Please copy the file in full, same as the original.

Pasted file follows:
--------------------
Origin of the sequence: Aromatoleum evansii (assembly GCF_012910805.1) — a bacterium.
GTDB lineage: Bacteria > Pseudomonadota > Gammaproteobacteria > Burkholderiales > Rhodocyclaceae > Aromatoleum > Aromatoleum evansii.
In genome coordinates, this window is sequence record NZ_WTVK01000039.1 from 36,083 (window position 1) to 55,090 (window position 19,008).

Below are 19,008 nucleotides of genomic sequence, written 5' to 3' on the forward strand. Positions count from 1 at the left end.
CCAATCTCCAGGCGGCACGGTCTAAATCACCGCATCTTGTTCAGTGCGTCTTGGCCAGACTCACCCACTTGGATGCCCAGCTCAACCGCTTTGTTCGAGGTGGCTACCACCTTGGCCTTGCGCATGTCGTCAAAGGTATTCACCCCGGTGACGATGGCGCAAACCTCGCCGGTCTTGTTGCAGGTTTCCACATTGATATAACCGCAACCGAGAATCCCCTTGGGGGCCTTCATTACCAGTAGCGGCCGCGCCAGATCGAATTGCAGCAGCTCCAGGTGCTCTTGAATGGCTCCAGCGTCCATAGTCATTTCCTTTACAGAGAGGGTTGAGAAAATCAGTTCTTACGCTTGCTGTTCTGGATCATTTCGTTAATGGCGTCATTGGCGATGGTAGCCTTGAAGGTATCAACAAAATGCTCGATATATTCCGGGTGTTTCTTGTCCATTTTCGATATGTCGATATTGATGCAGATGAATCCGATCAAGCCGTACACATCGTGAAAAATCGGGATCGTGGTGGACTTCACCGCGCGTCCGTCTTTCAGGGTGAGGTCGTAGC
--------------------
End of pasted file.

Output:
Origin of the sequence: Aromatoleum evansii (assembly GCF_012910805.1) — a bacterium.
GTDB lineage: Bacteria > Pseudomonadota > Gammaproteobacteria > Burkholderiales > Rhodocyclaceae > Aromatoleum > Aromatoleum evansii.
In genome coordinates, this window is sequence record NZ_WTVK01000039.1 from 36,083 (window position 1) to 55,090 (window position 19,008).

Below are 19,008 nucleotides of genomic sequence, written 5' to 3' on the forward strand. Positions count from 1 at the left end.
CCAATCTCCAGGCGGCACGGTCTAAATCACCGCATCTTGTTCAGTGCGTCTTGGCCAGACTCACCCACTTGGATGCCCAGCTCAACCGCTTTGTTCGAGGTGGCTACCACCTTGGCCTTGCGCATGTCGTCAAAGGTATTCACCCCGGTGACGATGGCGCAAACCTCGCCGGTCTTGTTGCAGGTTTCCACATTGATATAACCGCAACCGAGAATCCCCTTGGGGGCCTTCATTACCAGTAGCGGCCGCGCCAGATCGAATTGCAGCAGCTCCAGGTGCTCTTGAATGGCTCCAGCGTCCATAGTCATTTCCTTTACAGAGAGGGTTGAGAAAATCAGTTCTTACGCTTGCTGTTCTGGATCATTTCGTTAATGGCGTCATTGGCGATGGTAGCCTTGAAGGTATCAACAAAATGCTCGATATATTCCGGGTGTTTCTTGTCCATTTTCGATATGTCGATATTGATGCAGATGAATCCGATCAAGCCGTACACATCGTGAAAAATCGGGATCGTGGTGGACTTCACCGCGCGTCCGTCTTTCAGGGTGAGGTCGTAGC